First up was Escarpment The Edge, Martinborough 2011. “No oak, simple..fruit driven..for immediate drinking.” Simple maybe but still full-bodied and with a lingering finish.

The Escarpment Pinot Noir, Martinborough 2010, was a “step up in quality” “it was a good year, very healthy grapes...we picked when we wanted to pick over a number of sites. This is what we call a district blend and a fantastic example of what we should be doing.”

The first two were good but the second two, each from a single vineyard, were even better, described as absolutely beautiful by Anthony Tindal and virtually everybody else I spoke to.

The Escarpment Te Rehua Pinot Noir, Martinborough 2010, showed how well Larry emulated Burgundy, though his site has its own characteristics of course. Made from 25 year old vines the wine showed unique complexity along with the usual black cherry and plum flavours.

Really good and then came another gem: Escarpment Kupe Pinot Noir, Martinborough 2010. “The density of planting in this vineyard, our oldest, is similar to Burgundy” and the wine was ”impressively velvety and supple...huge concentration of flavour...I am very happy with it..and really looking forward to seeing the Kupe in 25 years time!”

Nice stories too behind the labels and you can read all about them here. For more info on John’s wines check Trinity Hill.

Alain from the Vanilla Grape in Kenmare enjoyed his trip to Ballymaloe and he stocks the wines. There is a discount available at present and to see more about the wines in Ireland check Tindal Wines. Remember when using the internet that while a company may have with 100s of wines in stock, they may not all be listed on the site; sometimes you may have to phone.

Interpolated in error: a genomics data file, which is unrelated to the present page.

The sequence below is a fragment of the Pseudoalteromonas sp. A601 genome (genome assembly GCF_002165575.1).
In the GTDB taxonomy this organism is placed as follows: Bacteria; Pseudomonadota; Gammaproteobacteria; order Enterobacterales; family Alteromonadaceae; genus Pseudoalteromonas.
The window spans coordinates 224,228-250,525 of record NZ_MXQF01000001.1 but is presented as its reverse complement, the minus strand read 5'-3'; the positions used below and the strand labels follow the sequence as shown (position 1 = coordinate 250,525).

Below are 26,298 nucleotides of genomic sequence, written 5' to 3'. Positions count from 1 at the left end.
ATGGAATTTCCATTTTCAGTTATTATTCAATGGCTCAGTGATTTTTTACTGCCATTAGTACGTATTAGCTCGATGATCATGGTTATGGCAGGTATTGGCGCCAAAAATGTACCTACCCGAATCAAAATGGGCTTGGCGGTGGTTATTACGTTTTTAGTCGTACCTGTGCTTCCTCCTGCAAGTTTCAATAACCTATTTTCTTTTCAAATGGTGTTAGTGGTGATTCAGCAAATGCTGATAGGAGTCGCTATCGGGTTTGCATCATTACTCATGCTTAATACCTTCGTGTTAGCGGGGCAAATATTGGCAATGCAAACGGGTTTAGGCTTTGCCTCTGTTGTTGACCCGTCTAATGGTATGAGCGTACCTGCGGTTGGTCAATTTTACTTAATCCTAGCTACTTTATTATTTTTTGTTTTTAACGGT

Tuesday, September 18, 2012

West Cork Suppliers on Show

Say cheese: Fooling around with Val Manning

West Cork Suppliers on Show

Some of the top food producers and suppliers in West Cork were gathered in the ballroom of the West Cork Hotel in Skibbereen last Wednesday as part of the week long A Taste of West Cork festival, specifically there in the morning so that the visiting chefs for the evening’s highlight, the Celtic Cook-off, could sample and choose from the produce.

Delighted to get an invite to the morning session and meet up with some old friends from the markets and also meet some new ones. Manning’s Emporium  from Ballylickey had a stand groaning with some of the best cheese around: Durrus, Coolea, Gubbeen, Fermoy etc. and Val and Andrew were in top form. More top notch cheese too at the Milleens stand where Quinlan Steele was on duty.